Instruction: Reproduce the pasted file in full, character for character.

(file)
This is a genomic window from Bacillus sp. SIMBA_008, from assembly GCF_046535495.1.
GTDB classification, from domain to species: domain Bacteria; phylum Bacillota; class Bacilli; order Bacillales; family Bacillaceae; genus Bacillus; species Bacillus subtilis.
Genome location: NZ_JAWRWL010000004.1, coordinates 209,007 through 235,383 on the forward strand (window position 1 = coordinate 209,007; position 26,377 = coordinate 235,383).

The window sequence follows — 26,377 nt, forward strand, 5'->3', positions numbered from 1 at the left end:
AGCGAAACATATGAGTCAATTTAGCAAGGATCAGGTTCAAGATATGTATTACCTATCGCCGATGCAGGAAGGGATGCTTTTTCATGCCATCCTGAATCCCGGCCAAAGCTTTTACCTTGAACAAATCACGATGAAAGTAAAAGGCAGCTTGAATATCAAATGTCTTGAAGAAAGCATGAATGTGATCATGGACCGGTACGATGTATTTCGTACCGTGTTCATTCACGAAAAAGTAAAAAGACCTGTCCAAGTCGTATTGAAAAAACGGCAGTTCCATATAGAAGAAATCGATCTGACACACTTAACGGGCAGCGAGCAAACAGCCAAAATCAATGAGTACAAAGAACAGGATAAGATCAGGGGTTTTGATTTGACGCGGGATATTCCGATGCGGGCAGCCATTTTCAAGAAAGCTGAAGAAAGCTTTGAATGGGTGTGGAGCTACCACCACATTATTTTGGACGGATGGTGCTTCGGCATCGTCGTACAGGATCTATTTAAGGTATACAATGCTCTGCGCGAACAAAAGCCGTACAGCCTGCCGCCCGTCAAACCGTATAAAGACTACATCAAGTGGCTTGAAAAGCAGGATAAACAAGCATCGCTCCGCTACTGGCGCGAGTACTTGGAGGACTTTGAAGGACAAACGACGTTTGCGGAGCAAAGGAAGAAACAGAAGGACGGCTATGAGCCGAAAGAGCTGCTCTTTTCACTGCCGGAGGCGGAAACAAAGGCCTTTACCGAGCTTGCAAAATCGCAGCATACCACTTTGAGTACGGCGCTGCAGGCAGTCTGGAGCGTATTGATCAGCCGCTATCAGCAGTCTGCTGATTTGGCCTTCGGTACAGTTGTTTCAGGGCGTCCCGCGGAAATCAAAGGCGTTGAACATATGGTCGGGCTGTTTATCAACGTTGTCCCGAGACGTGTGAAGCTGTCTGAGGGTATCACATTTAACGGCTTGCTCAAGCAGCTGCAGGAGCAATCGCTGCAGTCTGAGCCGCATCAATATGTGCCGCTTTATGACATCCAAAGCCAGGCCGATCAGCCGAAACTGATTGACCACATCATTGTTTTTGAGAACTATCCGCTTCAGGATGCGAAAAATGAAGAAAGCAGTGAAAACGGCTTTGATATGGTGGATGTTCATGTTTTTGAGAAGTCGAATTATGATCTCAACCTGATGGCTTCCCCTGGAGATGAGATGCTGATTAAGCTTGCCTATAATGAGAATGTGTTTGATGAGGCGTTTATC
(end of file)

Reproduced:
This is a genomic window from Bacillus sp. SIMBA_008, from assembly GCF_046535495.1.
GTDB classification, from domain to species: domain Bacteria; phylum Bacillota; class Bacilli; order Bacillales; family Bacillaceae; genus Bacillus; species Bacillus subtilis.
Genome location: NZ_JAWRWL010000004.1, coordinates 209,007 through 235,383 on the forward strand (window position 1 = coordinate 209,007; position 26,377 = coordinate 235,383).

The window sequence follows — 26,377 nt, forward strand, 5'->3', positions numbered from 1 at the left end:
AGCGAAACATATGAGTCAATTTAGCAAGGATCAGGTTCAAGATATGTATTACCTATCGCCGATGCAGGAAGGGATGCTTTTTCATGCCATCCTGAATCCCGGCCAAAGCTTTTACCTTGAACAAATCACGATGAAAGTAAAAGGCAGCTTGAATATCAAATGTCTTGAAGAAAGCATGAATGTGATCATGGACCGGTACGATGTATTTCGTACCGTGTTCATTCACGAAAAAGTAAAAAGACCTGTCCAAGTCGTATTGAAAAAACGGCAGTTCCATATAGAAGAAATCGATCTGACACACTTAACGGGCAGCGAGCAAACAGCCAAAATCAATGAGTACAAAGAACAGGATAAGATCAGGGGTTTTGATTTGACGCGGGATATTCCGATGCGGGCAGCCATTTTCAAGAAAGCTGAAGAAAGCTTTGAATGGGTGTGGAGCTACCACCACATTATTTTGGACGGATGGTGCTTCGGCATCGTCGTACAGGATCTATTTAAGGTATACAATGCTCTGCGCGAACAAAAGCCGTACAGCCTGCCGCCCGTCAAACCGTATAAAGACTACATCAAGTGGCTTGAAAAGCAGGATAAACAAGCATCGCTCCGCTACTGGCGCGAGTACTTGGAGGACTTTGAAGGACAAACGACGTTTGCGGAGCAAAGGAAGAAACAGAAGGACGGCTATGAGCCGAAAGAGCTGCTCTTTTCACTGCCGGAGGCGGAAACAAAGGCCTTTACCGAGCTTGCAAAATCGCAGCATACCACTTTGAGTACGGCGCTGCAGGCAGTCTGGAGCGTATTGATCAGCCGCTATCAGCAGTCTGCTGATTTGGCCTTCGGTACAGTTGTTTCAGGGCGTCCCGCGGAAATCAAAGGCGTTGAACATATGGTCGGGCTGTTTATCAACGTTGTCCCGAGACGTGTGAAGCTGTCTGAGGGTATCACATTTAACGGCTTGCTCAAGCAGCTGCAGGAGCAATCGCTGCAGTCTGAGCCGCATCAATATGTGCCGCTTTATGACATCCAAAGCCAGGCCGATCAGCCGAAACTGATTGACCACATCATTGTTTTTGAGAACTATCCGCTTCAGGATGCGAAAAATGAAGAAAGCAGTGAAAACGGCTTTGATATGGTGGATGTTCATGTTTTTGAGAAGTCGAATTATGATCTCAACCTGATGGCTTCCCCTGGAGATGAGATGCTGATTAAGCTTGCCTATAATGAGAATGTGTTTGATGAGGCGTTTATC